In their native habitats, dendrobium orchids (Dendrobium spp.) cling like monkeys to rainforest trees. Since plants of this genus vary widely, the species are divided into classes, such as Latourias and Nigro Hirsutes. Latourias frequently appear leggy with leathery leaves at the top of tall canes, and ruffled flowers in white, yellow, or yellow-green spotted with purple. The more compact Nigro Hirsutes, or Formosae, have leaf sheaths speckled with black stubble and less frilly blooms that also run to white and yellow. Dendrobiums are usually grown as houseplants except in U.S. Department of Agriculture plant hardiness zones 10 to 12, where they are hardy.
Let There Be Light
Dendrobiums like sunlight for four or five hours per day, but midday sun can burn their leaves. It is best to grow them on east- or west-facing windowsills that the sun’s rays only reach in early morning or late afternoon. If you need to use a south-facing windowsill, place a sheer curtain between the plants and the glass. The shorter types will also flourish under grow lights with at least four side-by-side fluorescent tubes. During the summer, dendrobiums can be kept outdoors beneath the high shade of a tree, arbor or porch roof.
Some Like it Hot
Latourias like a lot of warmth, while Nigro Hirsute dendrobiums prefer to be kept a bit cooler. If you set the plants outdoors over the summer, bring the Latourias inside when the nighttime temperature drops below 60 degrees Fahrenheit. You can leave Nigro Hirsute types out until the temperature threatens to fall below 50 degrees F. Both will appreciate the thermostat being turned down to the 60s F at night while they are indoors. Latourias will tolerate temperatures up to 90 F during the summer, but Nigro Hirsute varieties resent heat above 85 F.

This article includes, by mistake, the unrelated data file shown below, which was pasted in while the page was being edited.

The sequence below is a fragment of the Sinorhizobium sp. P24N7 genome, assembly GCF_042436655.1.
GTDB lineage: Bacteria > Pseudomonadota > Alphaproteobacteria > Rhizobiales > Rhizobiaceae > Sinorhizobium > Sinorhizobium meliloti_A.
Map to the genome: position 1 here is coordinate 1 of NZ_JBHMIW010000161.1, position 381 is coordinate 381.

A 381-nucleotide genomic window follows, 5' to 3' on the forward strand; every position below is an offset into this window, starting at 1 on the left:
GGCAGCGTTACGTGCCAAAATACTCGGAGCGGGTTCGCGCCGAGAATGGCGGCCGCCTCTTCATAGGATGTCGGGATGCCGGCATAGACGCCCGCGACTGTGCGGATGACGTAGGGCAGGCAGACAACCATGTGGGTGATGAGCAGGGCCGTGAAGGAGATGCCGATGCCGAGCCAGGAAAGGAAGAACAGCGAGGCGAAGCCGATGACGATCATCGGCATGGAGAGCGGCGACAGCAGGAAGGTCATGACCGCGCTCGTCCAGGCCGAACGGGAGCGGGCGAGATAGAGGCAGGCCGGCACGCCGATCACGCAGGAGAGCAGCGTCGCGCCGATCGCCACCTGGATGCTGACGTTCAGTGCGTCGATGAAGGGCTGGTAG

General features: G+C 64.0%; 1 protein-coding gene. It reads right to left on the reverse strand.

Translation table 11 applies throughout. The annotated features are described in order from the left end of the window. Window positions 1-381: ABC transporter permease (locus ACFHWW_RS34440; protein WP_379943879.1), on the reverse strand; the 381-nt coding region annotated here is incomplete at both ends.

Water, Water Everywhere
Dendrobiums should be grown in clay pots filled with a fast-draining medium such as fir bark. If you have top-heavy Latourias, you may also need to add stones to the bottoms of the pots to keep them from tipping. Bark mediums tend to dry out quickly during the summer. If you water the plants in the morning and their medium is thoroughly dry by noon, continue to water them every morning. Otherwise, wait until the medium is dry at least 1 or 2 inches down. Gradually reduce the plants' water as the daylight hours decrease, since they shouldn’t need watered more than once every five days when they are indoors during the winter. Latourias don’t require a rest period, but Nigro Hirsute types will perform better if given a two-week winter nap with no water and temperatures of 55 to 60 degrees F. Dendrobiums like damp air, so they should be set on humidity trays when indoors or located in a naturally humid area such as the bathroom or a shelf over the kitchen sink.
You can feed your dendrobiums once a week during their growth period from April to October, with a 20-20-20 water-soluble plant food at one-fourth the strength recommended on the container. Generally, that would be about 1/4 teaspoon of fertilizer per gallon water. Don’t feed them at all from November through March.
- American Orchid Society: Dendrobium
- Johnson’s Florist and Garden Centers: Growing Dendrobium Orchids
- St. Augustine Orchid Society: Touring the Latourias: An Overview of New Guinea Dendrobiums
- Camp Lot a Noise Tropicals: The Hairy Tale Continues
- St. Augustine Orchid Society: Dendrobium Culture
- Bribie Island Orchid Society: Latouria Type Dendrobium Orchids
- University of Illinois Extension: Dendrobium
- The Plant Book; Susan Page and Margaret Olds
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